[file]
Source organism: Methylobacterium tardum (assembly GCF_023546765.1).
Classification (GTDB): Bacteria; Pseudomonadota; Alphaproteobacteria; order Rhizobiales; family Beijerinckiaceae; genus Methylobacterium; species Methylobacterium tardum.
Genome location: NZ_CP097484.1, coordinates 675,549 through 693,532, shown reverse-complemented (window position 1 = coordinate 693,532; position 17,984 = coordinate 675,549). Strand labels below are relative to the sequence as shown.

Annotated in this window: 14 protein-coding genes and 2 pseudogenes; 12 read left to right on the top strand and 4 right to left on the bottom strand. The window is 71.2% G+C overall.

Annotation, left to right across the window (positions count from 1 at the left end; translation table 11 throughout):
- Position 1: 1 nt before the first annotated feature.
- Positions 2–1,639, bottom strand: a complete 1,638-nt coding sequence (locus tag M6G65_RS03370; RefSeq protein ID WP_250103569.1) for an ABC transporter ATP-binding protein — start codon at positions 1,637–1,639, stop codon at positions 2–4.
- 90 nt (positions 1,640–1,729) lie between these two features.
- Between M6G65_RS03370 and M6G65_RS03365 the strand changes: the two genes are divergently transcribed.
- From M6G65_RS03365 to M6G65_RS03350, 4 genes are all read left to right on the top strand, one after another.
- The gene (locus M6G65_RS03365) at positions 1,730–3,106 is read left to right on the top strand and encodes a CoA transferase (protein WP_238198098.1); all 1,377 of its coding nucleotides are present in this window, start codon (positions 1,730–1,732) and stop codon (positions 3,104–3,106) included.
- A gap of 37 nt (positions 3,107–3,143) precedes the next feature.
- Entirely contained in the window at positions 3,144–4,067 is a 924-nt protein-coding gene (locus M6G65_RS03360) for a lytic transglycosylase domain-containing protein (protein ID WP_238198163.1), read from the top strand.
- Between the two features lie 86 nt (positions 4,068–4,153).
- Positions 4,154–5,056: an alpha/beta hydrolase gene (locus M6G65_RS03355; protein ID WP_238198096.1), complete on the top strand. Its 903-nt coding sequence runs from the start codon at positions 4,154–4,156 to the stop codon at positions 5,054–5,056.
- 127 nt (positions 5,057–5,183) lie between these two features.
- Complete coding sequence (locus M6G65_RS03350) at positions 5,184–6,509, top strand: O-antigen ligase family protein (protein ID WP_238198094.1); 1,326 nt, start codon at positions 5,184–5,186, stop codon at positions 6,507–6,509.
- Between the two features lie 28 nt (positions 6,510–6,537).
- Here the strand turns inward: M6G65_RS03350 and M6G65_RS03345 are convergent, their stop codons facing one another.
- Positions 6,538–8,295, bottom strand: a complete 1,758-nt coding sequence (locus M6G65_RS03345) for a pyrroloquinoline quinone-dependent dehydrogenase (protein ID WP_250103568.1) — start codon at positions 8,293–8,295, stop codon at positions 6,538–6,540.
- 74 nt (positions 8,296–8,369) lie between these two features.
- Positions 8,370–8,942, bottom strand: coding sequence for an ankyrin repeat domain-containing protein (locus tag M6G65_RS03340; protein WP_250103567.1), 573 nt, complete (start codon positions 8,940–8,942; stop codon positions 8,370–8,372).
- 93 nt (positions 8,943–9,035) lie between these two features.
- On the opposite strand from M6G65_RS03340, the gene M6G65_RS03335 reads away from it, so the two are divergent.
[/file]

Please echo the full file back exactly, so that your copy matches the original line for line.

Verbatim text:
Source organism: Methylobacterium tardum (assembly GCF_023546765.1).
Classification (GTDB): Bacteria; Pseudomonadota; Alphaproteobacteria; order Rhizobiales; family Beijerinckiaceae; genus Methylobacterium; species Methylobacterium tardum.
Genome location: NZ_CP097484.1, coordinates 675,549 through 693,532, shown reverse-complemented (window position 1 = coordinate 693,532; position 17,984 = coordinate 675,549). Strand labels below are relative to the sequence as shown.

Annotated in this window: 14 protein-coding genes and 2 pseudogenes; 12 read left to right on the top strand and 4 right to left on the bottom strand. The window is 71.2% G+C overall.

Annotation, left to right across the window (positions count from 1 at the left end; translation table 11 throughout):
- Position 1: 1 nt before the first annotated feature.
- Positions 2–1,639, bottom strand: a complete 1,638-nt coding sequence (locus tag M6G65_RS03370; RefSeq protein ID WP_250103569.1) for an ABC transporter ATP-binding protein — start codon at positions 1,637–1,639, stop codon at positions 2–4.
- 90 nt (positions 1,640–1,729) lie between these two features.
- Between M6G65_RS03370 and M6G65_RS03365 the strand changes: the two genes are divergently transcribed.
- From M6G65_RS03365 to M6G65_RS03350, 4 genes are all read left to right on the top strand, one after another.
- The gene (locus M6G65_RS03365) at positions 1,730–3,106 is read left to right on the top strand and encodes a CoA transferase (protein WP_238198098.1); all 1,377 of its coding nucleotides are present in this window, start codon (positions 1,730–1,732) and stop codon (positions 3,104–3,106) included.
- A gap of 37 nt (positions 3,107–3,143) precedes the next feature.
- Entirely contained in the window at positions 3,144–4,067 is a 924-nt protein-coding gene (locus M6G65_RS03360) for a lytic transglycosylase domain-containing protein (protein ID WP_238198163.1), read from the top strand.
- Between the two features lie 86 nt (positions 4,068–4,153).
- Positions 4,154–5,056: an alpha/beta hydrolase gene (locus M6G65_RS03355; protein ID WP_238198096.1), complete on the top strand. Its 903-nt coding sequence runs from the start codon at positions 4,154–4,156 to the stop codon at positions 5,054–5,056.
- 127 nt (positions 5,057–5,183) lie between these two features.
- Complete coding sequence (locus M6G65_RS03350) at positions 5,184–6,509, top strand: O-antigen ligase family protein (protein ID WP_238198094.1); 1,326 nt, start codon at positions 5,184–5,186, stop codon at positions 6,507–6,509.
- Between the two features lie 28 nt (positions 6,510–6,537).
- Here the strand turns inward: M6G65_RS03350 and M6G65_RS03345 are convergent, their stop codons facing one another.
- Positions 6,538–8,295, bottom strand: a complete 1,758-nt coding sequence (locus M6G65_RS03345) for a pyrroloquinoline quinone-dependent dehydrogenase (protein ID WP_250103568.1) — start codon at positions 8,293–8,295, stop codon at positions 6,538–6,540.
- 74 nt (positions 8,296–8,369) lie between these two features.
- Positions 8,370–8,942, bottom strand: coding sequence for an ankyrin repeat domain-containing protein (locus tag M6G65_RS03340; protein WP_250103567.1), 573 nt, complete (start codon positions 8,940–8,942; stop codon positions 8,370–8,372).
- 93 nt (positions 8,943–9,035) lie between these two features.
- On the opposite strand from M6G65_RS03340, the gene M6G65_RS03335 reads away from it, so the two are divergent.